Many schools open at 6.30 am and close 12 hours later, providing free morning and after-school care for working parents with no extended family.
Over half of Cuba’s 150,000 teachers have a master’s degree. (Source: Wikipedia Education in Cuba)
American students are no longer competitive. Why? Because only the wealthy can afford to apply to our nation’s top colleges, for the most part. And this leaves us with students who have a lot of money to party and attend to developing their social needs; but does it contribute to developing top minds in the world?
The facts of a relatively poor economy and a long-term continuous blockade on trade make the Cubans’ achievements more impressive. For the past forty years, education has been a top priority for the Cuban government. Cuba maintains twice the amount of public spending on education as its more wealthy neighbors, at 10% of GNP.
Cuba shows how important education is by keeping a student to teacher ratio of 12 to 1, which is approximately half of the Latin American average. In addition, the youth illiteracy rate in Cuba is close to zero, a figure unmatched by all other Latin American countries. Cuban schools are closely integrated with the community. Teachers are very active in the communities of the children that attend their schools, and build strong relationships with parents and families to enhance the learning process. It has been demonstrated that there is a strong commitment to the educational sector on the part of the government. Equal opportunity for a high quality education for all students is one of the key factors that explain why the Cuban educational success is not a miracle or an accident, but the result of many years of concerted efforts and commitments, by the government to its people. (Source: Wikipedia Education in Cuba)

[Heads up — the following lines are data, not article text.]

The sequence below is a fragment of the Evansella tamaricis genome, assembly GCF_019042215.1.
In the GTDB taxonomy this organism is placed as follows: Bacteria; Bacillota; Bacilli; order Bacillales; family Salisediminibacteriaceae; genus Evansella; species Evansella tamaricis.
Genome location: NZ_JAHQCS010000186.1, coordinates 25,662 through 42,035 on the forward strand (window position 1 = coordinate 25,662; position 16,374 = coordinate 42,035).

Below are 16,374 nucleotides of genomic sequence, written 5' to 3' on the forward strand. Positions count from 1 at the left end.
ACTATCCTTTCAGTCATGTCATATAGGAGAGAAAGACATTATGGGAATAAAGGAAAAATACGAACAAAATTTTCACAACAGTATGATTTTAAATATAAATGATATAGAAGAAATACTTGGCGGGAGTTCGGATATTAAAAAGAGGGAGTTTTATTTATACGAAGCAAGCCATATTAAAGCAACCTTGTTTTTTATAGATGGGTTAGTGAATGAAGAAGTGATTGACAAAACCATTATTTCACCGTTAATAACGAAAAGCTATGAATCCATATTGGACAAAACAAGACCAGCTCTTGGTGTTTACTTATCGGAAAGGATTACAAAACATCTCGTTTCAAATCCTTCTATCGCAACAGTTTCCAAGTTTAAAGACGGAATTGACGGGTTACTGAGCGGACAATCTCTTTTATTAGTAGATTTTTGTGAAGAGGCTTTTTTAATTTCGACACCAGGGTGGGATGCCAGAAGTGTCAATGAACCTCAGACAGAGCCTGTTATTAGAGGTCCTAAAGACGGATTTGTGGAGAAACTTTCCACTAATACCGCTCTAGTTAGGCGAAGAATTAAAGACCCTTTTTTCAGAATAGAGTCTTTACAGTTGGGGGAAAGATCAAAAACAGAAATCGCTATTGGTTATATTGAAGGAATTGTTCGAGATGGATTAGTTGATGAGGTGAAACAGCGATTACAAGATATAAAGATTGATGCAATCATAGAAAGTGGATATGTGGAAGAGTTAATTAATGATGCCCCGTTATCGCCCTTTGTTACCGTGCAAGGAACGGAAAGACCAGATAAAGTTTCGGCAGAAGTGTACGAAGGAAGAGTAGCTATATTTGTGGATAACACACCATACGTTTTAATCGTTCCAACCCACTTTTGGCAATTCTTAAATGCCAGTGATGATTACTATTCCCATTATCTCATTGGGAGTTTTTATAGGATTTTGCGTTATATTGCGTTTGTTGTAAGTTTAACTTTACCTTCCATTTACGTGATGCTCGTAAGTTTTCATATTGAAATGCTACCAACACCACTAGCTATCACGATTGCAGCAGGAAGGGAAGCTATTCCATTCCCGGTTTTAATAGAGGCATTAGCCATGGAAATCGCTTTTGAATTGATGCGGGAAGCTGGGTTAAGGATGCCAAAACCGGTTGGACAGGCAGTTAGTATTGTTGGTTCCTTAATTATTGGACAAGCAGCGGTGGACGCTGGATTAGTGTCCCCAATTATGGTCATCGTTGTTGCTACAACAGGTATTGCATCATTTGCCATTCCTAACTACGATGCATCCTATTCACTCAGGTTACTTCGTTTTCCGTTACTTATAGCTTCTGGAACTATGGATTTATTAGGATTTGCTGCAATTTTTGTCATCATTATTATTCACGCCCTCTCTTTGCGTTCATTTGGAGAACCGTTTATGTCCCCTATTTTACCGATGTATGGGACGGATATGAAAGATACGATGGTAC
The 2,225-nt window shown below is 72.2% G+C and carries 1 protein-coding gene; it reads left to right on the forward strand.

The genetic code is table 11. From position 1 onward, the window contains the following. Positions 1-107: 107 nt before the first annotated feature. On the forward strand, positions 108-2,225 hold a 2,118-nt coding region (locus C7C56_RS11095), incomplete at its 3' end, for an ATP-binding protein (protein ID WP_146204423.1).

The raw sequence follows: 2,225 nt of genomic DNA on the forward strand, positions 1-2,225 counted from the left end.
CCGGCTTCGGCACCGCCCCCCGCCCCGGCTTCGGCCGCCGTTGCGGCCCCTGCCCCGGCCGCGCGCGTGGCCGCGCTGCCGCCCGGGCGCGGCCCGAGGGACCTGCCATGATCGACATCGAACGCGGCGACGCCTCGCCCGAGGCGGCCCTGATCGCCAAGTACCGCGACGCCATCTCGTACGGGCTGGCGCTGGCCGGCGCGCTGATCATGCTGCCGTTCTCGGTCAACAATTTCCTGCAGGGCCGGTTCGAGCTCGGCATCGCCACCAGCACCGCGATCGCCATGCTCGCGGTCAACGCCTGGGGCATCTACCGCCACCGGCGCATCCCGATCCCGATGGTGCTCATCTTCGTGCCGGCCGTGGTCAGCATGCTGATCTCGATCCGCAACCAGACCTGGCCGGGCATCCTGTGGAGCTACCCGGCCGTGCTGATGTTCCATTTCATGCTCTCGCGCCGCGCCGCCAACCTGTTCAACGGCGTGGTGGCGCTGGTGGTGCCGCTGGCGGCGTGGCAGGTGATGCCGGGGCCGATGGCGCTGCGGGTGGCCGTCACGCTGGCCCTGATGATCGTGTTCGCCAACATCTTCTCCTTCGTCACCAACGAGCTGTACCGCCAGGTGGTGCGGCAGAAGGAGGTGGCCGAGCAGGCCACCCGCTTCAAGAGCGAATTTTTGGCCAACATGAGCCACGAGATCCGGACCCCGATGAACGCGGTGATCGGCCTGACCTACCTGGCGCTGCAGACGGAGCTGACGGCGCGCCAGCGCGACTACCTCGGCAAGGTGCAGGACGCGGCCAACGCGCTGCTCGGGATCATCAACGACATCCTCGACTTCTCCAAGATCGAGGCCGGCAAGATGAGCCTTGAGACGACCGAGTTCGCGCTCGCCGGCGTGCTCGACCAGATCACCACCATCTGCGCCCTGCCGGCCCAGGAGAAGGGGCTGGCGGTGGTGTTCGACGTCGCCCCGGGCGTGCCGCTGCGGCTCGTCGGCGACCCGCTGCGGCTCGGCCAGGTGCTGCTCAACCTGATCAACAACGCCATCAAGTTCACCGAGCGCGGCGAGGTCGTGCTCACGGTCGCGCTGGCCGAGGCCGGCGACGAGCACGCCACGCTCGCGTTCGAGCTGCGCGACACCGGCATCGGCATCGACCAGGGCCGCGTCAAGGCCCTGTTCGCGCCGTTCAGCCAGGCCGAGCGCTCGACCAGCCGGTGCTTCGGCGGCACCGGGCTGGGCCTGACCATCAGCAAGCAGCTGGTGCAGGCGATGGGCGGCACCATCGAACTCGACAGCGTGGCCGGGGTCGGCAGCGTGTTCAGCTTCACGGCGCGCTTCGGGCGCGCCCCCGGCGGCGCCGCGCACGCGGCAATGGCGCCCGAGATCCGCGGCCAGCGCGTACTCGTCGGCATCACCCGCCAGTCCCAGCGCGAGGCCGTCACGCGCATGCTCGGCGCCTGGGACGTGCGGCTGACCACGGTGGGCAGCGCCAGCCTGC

What is a scholarship?
The term “scholarship” can have many meanings. At its most basic meaning, a scholarship is money for college that you will not be expected to repay. (Source: http://www.slfc.com/scholarships.html)
So, why can’t we change the way we view education, in the U.S.? Simply, because we have accepted it as the domain of the rich. We have downplayed the importance of seeking our best minds to enable our nation’s elite access.
For example, even where scholarships have been created — our nation has set up scenarios wherein our nation’s wealthy are using them, instead of paying for their children’s education which they easily can afford.
Let’s look at the recent scholarship of Justin Combs. Was it REALLY necessary for P. Diddy’s son, whose father is worth millions, to take a $54,000 scholarship to pay for his schooling at UCLA, instead of leaving those funds for a student who honestly cannot afford college?
Certainly, it was his right to accept it; because he earned it. But what does it say about his ethics when he partakes on an academic career, based on accepting a scholarship that he clearly doesn’t need? Wouldn’t it say more about his character if he could donate it to a less fortunate student who might benefit from it?
And what are we teaching people when we demonstrate this type of greed and stupidity, instead of demonstrating something classier, like benevolence?
But this does tend to demonstrate that good thinking is not the domain of education today. I can say that if I were Sean Combs, I would have asked my son to let the scholarship go and offered my own money, so that he could demonstrate something much richer…the concept of kindness and generosity. What a lesson that might have been!
Having said that, I’m sure this young man has done nothing different than what many rich white kids have done. You can’t tell me that he’s the first to have been financed through expensive private schools and take advantage of a scholarship that would have been better used for a less financially gifted student.
And what if our educational system really was fair. What if each and every student out there had the same access to all schools, based on their ability, rather than their father’s financial assets? Would Justin Combs or any of the other wealthy offspring of our nation’s elite really earn those scholarships? I think that is highly unlikely!
If educational competition were fair, many of our nation’s doctors and lawyers might be a tad bit more gifted, as well. Because, like in Cuba, they might pursue their careers based on intelligence rather than ability to pay.
For More from Jennifer Lawson-Zepeda, visit her blog @ http://lawsonzepeda.blogspot.com/